Using appropriate process mining (van der Aalst, 2015) and data mining, we can find the patterns and underlying answers and nail the sources of usability issues or find the most creative-supporting aspects of the system. Thus, we can implicitly (which is cheaper to conduct) rather than explicitly build value models and chains (Alexopoulos et al. 2012) and understand what are the most impactful and necessary system changes that we could implement to increase system value (e.g. its usability or creativity). In such an in-vivo way, it becomes possible to engage with users, to even gamify the process of evaluation, and to make it less demanding (by asking participants a single question at a time through a highly contextualized inquiry, increasing incentive and value for the evaluatee)

Additionally, by merely providing users with choices in their activities and observing these choices, we can provide A/B testing and observation mechanism. It unlocks possibilities for unobtrusive evaluation, which is of а crucial importance when evaluating socio-technical systems, where evaluating social aspects distort them.

We believe that this concept supports the evaluation of research/social/CSCL[7] impacts (Stahl et al., 2006) and improves the HCI practice.

Evolution of Business Models

Having (i) fundamental entities of the business model described and identified, (ii) “flow” of the business model identified and visualized, and (iii) mechanism for evaluation of business models; we can proceed with the next phase of the evolution and incremental digitalisation process.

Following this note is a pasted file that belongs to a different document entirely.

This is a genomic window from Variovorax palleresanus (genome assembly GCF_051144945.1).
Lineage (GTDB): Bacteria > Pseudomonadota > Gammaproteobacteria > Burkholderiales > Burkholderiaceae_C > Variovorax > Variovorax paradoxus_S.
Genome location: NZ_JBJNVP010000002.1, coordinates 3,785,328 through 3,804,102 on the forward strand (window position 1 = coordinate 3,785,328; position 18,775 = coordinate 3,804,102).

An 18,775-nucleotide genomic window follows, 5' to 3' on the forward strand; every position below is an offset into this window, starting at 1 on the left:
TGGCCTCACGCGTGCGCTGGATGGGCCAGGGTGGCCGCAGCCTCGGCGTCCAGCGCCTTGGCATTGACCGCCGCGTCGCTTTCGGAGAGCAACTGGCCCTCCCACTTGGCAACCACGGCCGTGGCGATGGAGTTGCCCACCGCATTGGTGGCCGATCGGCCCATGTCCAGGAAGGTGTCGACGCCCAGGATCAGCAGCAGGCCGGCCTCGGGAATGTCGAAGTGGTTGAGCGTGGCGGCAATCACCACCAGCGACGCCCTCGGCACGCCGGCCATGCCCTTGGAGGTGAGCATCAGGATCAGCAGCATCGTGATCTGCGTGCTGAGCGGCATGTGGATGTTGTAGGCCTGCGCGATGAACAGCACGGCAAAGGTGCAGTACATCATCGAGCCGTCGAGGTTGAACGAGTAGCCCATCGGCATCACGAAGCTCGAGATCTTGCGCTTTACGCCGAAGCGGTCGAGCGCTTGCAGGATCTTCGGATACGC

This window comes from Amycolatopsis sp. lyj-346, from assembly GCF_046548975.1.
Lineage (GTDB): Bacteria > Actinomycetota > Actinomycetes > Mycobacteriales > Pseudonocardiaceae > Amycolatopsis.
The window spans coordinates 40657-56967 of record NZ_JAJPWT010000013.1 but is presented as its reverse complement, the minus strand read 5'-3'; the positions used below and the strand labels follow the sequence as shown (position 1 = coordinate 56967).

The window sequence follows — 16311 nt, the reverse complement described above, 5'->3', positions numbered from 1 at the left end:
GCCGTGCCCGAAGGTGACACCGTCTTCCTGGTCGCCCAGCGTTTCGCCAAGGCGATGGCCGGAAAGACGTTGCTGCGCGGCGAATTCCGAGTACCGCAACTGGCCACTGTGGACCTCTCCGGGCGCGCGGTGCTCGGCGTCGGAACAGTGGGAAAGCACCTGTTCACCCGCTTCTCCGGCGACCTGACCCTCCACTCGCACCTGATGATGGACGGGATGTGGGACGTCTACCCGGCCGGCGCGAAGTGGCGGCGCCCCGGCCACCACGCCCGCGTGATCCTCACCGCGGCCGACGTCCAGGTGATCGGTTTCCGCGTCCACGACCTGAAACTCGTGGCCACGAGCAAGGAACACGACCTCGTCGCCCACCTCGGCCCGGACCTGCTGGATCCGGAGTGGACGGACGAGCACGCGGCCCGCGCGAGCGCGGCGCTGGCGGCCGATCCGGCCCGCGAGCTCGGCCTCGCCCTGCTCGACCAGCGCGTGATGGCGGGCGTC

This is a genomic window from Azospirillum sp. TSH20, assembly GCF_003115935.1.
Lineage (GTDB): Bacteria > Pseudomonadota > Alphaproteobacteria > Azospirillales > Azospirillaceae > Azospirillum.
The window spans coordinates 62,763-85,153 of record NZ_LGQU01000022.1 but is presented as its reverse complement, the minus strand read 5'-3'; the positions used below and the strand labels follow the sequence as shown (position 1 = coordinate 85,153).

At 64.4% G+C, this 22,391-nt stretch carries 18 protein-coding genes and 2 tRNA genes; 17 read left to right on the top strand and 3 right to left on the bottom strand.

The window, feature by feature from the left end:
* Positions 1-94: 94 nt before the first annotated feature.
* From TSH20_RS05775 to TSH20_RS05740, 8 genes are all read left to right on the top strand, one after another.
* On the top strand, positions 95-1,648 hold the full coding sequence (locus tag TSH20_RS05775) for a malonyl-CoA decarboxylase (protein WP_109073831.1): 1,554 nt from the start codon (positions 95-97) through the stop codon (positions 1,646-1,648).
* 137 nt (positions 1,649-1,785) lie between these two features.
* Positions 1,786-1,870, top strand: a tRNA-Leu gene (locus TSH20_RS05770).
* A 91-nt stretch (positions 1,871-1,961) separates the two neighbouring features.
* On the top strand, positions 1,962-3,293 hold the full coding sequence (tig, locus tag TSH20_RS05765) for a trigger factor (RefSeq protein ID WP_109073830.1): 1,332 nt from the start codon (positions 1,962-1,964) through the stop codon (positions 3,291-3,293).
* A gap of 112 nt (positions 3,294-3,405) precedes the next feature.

As a generic and pluggable solution, this proposal allows various means of integration, improvement and digitalisation methodologies. Here we will present just a few possible solutions.

By being distinctively visualized, we can precisely address each of business model entities. We can use discussion and argumentation tools to understand and argue about each entity - what is its importance, issues, how to evolve it. We can associate a “discussion bubble” to each entity and invite experts and policymakers to contribute and provide broader perspectives (nicely supporting my research proposal No1).

We can gather findings and observations from the related practice and “attach” them to the digital representation of entities in the model and thus support decision making, and understanding of critical spots in our models. Through these findings and discussion, we can “fork[8] business models, compare and evaluate them.

Having a business model semantically described, with some of its aspects digitalized and running in a virtual environment, we can use Colabo.ReM to evaluate and evolve business models. Similarly, we are capable of using Agent-based modeling (ABM) (Bonabeau, 2002; Garcia, 2005), Social Network Analysis (SNA) and similar instruments to simulate (aspects) of the model. This helps us to understand critical border cases, identify (digital) disruptions and early in a (re)design and transformation process, choose, compare and identify the most optimal version (fork) of the model.